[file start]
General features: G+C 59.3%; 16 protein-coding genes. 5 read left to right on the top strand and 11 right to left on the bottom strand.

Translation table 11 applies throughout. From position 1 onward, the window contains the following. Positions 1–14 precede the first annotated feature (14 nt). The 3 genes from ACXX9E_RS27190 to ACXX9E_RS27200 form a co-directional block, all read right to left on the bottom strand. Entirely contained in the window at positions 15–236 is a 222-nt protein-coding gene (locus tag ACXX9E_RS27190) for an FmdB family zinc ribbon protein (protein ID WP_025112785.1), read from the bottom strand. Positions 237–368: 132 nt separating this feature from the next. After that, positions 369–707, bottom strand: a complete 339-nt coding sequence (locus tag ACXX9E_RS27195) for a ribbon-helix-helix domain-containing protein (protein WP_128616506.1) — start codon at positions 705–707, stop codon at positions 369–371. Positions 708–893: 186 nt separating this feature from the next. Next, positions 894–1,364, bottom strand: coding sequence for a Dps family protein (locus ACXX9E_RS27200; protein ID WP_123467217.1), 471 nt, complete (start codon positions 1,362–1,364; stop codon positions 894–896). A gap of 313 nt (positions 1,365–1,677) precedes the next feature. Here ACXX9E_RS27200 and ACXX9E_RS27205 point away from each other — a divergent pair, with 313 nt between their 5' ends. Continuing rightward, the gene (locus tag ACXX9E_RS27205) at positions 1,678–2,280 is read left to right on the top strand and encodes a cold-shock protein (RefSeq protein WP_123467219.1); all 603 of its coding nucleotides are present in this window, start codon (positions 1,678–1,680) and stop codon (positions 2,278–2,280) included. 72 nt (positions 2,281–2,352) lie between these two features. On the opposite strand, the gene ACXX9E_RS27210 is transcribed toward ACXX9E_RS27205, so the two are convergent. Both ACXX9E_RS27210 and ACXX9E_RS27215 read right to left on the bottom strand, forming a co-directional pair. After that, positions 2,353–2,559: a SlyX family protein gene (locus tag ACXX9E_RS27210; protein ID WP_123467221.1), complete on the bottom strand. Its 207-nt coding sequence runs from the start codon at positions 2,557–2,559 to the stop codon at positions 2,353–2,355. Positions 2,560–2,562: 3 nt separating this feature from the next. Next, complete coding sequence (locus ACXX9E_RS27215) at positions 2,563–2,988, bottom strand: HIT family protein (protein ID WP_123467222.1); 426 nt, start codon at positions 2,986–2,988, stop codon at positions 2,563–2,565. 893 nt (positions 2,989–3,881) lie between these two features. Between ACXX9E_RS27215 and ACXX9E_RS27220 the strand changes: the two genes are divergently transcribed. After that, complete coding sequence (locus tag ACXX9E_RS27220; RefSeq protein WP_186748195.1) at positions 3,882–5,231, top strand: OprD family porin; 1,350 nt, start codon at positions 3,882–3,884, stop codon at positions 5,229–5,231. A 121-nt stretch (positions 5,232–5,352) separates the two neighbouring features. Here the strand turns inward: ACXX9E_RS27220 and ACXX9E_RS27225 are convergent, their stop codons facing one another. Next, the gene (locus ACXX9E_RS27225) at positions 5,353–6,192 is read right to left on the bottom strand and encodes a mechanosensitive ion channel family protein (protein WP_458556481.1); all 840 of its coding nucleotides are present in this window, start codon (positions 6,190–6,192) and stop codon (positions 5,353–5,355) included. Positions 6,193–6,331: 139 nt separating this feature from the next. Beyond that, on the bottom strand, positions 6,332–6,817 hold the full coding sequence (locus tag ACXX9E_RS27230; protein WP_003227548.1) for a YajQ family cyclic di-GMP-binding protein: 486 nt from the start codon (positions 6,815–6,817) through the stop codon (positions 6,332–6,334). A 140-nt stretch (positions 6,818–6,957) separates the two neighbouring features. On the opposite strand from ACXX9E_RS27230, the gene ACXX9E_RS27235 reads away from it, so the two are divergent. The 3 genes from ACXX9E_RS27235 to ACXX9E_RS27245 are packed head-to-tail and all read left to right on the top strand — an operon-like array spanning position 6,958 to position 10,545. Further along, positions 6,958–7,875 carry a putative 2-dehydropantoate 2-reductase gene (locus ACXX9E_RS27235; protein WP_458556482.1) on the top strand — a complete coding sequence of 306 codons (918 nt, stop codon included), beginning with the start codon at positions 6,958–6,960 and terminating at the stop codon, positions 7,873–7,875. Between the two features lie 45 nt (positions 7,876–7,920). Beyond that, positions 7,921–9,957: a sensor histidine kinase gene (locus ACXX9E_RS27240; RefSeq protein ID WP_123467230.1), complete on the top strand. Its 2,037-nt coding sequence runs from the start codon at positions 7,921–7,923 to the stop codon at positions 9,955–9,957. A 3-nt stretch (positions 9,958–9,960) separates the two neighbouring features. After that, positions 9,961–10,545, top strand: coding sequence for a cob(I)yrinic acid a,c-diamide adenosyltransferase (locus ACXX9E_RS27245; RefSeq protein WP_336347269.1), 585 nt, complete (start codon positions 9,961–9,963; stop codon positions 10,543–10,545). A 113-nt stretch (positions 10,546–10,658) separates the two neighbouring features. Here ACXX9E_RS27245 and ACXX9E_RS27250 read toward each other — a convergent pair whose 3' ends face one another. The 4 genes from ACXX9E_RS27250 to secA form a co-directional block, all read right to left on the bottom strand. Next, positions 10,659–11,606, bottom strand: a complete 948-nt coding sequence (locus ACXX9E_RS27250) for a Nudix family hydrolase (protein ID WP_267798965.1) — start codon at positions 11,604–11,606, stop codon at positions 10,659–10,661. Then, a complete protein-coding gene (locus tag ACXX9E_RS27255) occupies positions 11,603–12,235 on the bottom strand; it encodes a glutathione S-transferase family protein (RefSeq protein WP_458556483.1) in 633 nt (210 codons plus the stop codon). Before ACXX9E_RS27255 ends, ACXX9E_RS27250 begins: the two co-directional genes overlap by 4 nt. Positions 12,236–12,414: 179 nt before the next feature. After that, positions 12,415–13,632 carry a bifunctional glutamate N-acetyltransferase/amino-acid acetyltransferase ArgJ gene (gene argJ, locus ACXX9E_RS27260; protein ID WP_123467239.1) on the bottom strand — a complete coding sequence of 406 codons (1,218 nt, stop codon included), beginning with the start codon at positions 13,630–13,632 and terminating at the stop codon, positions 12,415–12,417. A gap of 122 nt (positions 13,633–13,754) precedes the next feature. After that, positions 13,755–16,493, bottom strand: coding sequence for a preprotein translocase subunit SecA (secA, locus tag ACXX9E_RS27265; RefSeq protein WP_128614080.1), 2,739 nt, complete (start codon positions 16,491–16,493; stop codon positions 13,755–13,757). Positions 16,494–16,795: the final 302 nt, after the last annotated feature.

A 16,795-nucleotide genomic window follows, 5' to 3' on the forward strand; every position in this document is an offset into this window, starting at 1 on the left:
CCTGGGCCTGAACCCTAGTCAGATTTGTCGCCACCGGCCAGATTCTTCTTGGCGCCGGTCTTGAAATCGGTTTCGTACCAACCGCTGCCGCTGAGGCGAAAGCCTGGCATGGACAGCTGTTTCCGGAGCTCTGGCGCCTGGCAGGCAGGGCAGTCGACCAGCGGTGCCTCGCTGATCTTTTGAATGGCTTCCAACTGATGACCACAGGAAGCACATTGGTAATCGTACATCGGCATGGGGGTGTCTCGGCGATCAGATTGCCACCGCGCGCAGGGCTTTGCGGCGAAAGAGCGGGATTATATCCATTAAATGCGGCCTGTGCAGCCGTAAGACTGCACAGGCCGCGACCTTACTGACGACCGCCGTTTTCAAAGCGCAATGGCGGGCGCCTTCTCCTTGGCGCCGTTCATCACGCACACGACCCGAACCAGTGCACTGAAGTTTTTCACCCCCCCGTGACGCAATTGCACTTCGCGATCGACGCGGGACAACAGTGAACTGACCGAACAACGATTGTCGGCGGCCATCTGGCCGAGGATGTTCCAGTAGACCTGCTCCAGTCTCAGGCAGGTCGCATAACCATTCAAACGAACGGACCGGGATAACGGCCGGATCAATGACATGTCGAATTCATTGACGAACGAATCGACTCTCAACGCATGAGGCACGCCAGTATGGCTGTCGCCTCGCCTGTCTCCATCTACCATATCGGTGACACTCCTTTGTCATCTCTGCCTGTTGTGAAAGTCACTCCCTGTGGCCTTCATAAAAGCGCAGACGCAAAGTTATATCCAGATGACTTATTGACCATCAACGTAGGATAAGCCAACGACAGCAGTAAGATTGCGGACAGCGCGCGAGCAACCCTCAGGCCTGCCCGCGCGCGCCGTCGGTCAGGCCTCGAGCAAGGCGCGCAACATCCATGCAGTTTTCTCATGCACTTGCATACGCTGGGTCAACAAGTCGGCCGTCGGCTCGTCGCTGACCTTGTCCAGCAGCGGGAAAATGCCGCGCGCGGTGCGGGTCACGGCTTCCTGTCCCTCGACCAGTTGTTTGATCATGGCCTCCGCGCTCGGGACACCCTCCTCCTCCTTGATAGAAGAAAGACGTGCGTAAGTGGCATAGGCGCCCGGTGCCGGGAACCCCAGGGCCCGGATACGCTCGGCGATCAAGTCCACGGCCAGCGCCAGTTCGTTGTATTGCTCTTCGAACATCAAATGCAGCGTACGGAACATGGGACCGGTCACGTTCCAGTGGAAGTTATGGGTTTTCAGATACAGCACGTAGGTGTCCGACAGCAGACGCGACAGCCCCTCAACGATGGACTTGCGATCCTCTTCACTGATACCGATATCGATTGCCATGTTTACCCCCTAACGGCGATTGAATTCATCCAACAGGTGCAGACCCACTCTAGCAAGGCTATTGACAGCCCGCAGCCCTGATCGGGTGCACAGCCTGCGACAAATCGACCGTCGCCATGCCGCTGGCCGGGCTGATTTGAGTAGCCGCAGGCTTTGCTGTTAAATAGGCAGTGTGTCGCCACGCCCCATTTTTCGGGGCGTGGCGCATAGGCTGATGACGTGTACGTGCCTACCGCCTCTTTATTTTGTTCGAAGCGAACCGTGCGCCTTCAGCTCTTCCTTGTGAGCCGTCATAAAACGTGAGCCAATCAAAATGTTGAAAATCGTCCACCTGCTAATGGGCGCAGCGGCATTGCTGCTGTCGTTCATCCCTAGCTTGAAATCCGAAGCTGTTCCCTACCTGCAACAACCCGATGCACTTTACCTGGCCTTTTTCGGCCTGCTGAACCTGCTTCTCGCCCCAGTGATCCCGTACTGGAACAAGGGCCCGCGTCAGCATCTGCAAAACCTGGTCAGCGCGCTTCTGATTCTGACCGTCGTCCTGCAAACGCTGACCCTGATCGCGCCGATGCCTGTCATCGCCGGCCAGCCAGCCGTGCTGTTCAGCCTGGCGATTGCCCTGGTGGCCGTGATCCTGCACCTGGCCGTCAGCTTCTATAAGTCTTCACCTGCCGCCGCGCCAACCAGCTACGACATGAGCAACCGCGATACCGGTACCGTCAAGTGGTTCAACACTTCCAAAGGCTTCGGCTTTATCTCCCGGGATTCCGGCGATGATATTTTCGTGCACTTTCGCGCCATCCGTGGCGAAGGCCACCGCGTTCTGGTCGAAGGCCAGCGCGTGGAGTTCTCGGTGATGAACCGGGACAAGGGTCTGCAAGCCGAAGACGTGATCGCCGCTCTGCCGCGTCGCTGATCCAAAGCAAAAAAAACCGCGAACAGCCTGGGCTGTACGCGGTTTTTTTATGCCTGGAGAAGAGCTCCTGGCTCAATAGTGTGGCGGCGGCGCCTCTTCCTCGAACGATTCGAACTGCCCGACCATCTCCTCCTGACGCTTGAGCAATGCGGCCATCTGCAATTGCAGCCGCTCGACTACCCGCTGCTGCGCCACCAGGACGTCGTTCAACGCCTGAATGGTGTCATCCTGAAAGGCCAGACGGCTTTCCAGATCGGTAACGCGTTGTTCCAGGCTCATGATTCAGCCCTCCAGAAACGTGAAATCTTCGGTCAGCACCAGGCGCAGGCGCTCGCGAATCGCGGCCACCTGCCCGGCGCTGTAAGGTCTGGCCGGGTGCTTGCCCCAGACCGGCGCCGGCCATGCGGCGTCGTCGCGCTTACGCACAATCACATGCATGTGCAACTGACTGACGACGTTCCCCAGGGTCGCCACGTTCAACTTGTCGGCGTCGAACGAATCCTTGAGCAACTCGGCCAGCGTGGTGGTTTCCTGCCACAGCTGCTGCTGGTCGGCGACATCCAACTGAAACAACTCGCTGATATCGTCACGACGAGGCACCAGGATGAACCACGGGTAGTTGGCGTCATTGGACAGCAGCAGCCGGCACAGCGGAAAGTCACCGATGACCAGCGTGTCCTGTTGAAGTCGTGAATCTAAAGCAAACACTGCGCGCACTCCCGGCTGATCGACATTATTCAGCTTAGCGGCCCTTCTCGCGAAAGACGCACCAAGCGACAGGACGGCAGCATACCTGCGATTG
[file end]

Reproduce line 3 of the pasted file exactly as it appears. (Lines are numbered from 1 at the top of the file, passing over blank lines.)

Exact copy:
A 16,795-nucleotide genomic window follows, 5' to 3' on the forward strand; every position in this document is an offset into this window, starting at 1 on the left: